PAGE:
"The recent completion of our fourth regional meeting represents a high point in what has consistently proven to be a worthwhile and vital undertaking," said Steven Poskanzer, Senior Associate Provost, of the University-wide Mission Review initiative.
Launched in the spring of 1998, Mission Review was designed to clarify the goals and market niche of each campus. It is a process dedicated to enhancing the quality of academic programs and to increasing opportunities for, and support of, inter-campus collaboration:
Early in its implementation, Mission Review was recognized as a "best practice" in higher education by the American Association of State Colleges and Universities (AASCU) in the category of quality assurance. Today, there is tangible evidence of its success.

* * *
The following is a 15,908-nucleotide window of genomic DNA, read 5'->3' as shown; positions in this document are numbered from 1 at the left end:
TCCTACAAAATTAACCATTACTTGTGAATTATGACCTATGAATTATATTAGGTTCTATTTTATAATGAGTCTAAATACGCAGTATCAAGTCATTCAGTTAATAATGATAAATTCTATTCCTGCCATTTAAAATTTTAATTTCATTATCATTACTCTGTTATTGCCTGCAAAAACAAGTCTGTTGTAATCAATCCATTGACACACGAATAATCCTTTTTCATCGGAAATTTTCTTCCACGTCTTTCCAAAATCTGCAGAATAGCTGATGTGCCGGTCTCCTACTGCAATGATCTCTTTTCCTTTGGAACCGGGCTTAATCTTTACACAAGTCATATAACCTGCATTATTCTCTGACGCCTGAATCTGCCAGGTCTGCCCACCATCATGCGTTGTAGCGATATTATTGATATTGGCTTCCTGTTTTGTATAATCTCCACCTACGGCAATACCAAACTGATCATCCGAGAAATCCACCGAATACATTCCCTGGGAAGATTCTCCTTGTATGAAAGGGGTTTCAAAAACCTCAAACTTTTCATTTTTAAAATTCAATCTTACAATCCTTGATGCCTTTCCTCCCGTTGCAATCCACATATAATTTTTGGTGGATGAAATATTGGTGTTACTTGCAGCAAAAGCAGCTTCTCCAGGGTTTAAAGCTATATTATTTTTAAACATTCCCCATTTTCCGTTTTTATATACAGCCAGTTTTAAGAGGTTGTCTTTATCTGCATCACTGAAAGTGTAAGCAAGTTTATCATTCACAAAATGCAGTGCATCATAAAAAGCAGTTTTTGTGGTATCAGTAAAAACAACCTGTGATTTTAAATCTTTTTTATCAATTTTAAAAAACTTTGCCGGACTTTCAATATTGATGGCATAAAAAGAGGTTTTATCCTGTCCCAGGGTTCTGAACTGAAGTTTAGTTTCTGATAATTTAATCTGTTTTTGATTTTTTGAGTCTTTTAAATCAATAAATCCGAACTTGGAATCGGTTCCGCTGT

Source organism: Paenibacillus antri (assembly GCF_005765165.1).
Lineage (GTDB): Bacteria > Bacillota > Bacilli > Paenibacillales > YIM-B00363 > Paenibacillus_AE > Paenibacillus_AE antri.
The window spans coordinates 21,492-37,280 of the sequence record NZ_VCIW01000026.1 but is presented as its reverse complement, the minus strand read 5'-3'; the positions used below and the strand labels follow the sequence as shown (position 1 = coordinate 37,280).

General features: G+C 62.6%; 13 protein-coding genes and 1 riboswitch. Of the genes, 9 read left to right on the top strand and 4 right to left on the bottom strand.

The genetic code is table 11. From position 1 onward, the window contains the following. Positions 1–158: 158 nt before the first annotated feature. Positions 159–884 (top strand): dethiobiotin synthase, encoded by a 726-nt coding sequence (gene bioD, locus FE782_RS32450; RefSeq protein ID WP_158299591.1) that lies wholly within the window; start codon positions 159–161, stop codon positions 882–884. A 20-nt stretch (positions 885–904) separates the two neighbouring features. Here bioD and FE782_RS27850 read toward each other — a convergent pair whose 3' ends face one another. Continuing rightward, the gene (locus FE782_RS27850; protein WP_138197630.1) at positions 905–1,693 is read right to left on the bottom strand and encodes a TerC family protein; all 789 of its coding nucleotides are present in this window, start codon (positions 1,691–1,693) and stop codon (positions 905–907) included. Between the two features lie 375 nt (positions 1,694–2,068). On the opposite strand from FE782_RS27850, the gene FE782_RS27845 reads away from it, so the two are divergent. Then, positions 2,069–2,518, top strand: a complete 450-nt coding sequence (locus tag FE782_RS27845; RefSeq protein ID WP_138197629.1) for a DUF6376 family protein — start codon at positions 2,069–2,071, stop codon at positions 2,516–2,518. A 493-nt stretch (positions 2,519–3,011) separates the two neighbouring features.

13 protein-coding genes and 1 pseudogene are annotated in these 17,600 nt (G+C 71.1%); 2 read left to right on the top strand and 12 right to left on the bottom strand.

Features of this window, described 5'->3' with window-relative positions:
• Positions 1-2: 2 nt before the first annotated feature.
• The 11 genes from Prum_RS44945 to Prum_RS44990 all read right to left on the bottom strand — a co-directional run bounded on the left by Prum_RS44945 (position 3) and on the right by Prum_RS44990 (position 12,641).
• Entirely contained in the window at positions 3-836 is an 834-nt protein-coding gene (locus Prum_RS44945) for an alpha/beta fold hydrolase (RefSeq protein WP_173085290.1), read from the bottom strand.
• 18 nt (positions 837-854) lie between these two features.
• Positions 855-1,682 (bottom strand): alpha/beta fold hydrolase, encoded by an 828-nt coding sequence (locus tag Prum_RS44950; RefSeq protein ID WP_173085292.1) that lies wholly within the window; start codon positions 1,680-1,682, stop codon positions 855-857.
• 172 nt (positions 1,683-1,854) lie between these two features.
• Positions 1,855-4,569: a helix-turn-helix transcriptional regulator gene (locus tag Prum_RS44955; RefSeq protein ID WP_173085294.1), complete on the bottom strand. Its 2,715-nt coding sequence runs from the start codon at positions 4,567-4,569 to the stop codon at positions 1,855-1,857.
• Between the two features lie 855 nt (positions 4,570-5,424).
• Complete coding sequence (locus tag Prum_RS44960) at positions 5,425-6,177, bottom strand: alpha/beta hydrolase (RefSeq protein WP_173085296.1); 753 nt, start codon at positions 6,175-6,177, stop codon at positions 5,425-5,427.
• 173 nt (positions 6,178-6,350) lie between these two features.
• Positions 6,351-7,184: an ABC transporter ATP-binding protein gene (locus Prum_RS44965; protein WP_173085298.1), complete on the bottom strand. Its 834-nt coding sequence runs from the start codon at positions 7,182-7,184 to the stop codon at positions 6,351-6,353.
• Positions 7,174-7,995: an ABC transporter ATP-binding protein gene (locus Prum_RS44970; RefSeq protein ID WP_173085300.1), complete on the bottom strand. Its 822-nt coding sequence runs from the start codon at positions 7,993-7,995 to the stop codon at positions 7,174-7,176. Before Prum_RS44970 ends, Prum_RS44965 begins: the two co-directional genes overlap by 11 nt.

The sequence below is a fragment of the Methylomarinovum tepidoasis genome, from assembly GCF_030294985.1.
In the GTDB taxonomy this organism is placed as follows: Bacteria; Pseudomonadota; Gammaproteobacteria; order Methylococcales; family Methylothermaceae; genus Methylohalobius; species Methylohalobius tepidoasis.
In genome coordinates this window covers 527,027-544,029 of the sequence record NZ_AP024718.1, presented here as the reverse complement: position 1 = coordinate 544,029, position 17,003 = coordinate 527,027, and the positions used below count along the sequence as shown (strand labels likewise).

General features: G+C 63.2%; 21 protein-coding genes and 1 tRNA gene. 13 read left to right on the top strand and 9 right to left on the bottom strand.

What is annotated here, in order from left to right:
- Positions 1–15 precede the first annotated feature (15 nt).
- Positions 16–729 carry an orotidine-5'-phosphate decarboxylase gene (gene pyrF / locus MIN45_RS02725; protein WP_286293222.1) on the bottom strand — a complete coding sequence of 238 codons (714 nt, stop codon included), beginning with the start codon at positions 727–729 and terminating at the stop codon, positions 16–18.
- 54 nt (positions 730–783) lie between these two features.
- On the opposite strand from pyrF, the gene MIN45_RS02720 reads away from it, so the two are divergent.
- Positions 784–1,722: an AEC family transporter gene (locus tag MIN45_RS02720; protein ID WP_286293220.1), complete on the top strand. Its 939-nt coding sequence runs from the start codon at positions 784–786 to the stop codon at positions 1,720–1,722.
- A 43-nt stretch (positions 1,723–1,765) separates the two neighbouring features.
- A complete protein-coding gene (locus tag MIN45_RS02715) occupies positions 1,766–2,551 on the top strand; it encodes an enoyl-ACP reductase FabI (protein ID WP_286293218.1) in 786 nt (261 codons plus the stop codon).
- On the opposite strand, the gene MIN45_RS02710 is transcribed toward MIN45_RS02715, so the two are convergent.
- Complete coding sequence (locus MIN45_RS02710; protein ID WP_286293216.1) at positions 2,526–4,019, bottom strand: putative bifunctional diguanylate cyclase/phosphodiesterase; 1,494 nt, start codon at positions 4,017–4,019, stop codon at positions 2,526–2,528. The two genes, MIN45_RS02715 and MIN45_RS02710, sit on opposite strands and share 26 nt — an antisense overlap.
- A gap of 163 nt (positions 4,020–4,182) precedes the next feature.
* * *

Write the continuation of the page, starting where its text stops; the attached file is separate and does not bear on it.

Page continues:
"The regional meeting proved to be an excellent opportunity for all of us in the region to candidly state what we were doing, where we were going and, particularly, where we saw problems," said Salvatore LaLima, Interim President, Suffolk County Community College. President LaLima was a participant in the first regional meeting, a gathering of campus representatives from New York City and Long Island. "I threw a bold idea onto the table about a process beyond articulation; an interlocked program where all four years would be mapped out in my catalog as a continuous program, starting at Suffolk and finishing at a senior institution," said LaLima. "As a result of discussions at the meeting, we are going to explore such a program with Farmingdale and hopefully put something together that can be used as a model throughout SUNY."